Hello, what kind of antenna is this? I’ve been trying to figure it out for 14 years. None of my neighbors know. Whomever installed it either moved or passed away.
The antenna is a Yagi-Uda, or Yagi, antenna. It is a highly directional type of antenna (and this one has 4 director elements, making it particularly so). Yagi antennas are recognizable by the structure of having a series of parallel elements (rods) of slightly varying length, with the feed line (wiring) running to the element adjacent to the rear "reflector" element (the longest element).
A directional antenna with a fixed (not rotatable) mount is only useful for point-to-point communications; in other words, it's pointing at a specific other station with its own antenna (which may or may not be directional). Possible uses for this include:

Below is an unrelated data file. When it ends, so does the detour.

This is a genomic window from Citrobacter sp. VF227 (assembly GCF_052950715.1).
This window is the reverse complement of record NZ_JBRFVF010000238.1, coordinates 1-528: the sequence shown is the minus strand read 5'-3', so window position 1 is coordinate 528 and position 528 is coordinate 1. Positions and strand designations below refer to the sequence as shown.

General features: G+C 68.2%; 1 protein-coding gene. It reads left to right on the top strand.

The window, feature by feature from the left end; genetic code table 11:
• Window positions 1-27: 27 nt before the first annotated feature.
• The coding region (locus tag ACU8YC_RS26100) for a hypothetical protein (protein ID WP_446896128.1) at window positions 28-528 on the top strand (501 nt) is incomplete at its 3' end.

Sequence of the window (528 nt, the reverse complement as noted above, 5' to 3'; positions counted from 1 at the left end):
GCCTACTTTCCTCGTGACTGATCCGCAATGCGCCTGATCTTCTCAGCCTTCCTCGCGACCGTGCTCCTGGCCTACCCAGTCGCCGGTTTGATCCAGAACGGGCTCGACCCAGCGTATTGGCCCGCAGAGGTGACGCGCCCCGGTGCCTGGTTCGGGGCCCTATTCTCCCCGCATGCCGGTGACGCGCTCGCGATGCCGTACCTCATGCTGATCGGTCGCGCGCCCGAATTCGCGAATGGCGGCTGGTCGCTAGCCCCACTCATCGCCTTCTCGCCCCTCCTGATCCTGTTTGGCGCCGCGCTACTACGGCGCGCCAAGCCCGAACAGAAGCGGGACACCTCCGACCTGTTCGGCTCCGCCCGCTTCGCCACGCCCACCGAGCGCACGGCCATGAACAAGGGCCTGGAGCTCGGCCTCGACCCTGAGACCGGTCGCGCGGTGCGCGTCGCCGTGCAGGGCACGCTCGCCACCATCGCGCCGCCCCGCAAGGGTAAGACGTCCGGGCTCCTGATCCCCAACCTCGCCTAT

- Point-to-point wireless networking (either to provide Internet access, or as a dedicated link between two buildings). However, this antenna looks a little lower in frequency range than I'd expect for that application.
- Voice communication (which could be amateur, public service, or commercial); talking to a repeater that is also used by handheld/mobile radios. The directional antenna and fixed radio installation is used to cover a longer distance, or be more reliable, than otherwise.
- Telemetry from remote stations (unlikely in an urban area).
- …and probably other uses I'm not familiar with.
Another common use of directional antennas mounted on poles is for television reception, but television antennas are generally horizontally polarized (the rods would be horizontal rather than vertical) and closer to the log-periodic design than Yagi-Uda (because they need to be able to receive many different stations and thus need a wider frequency range).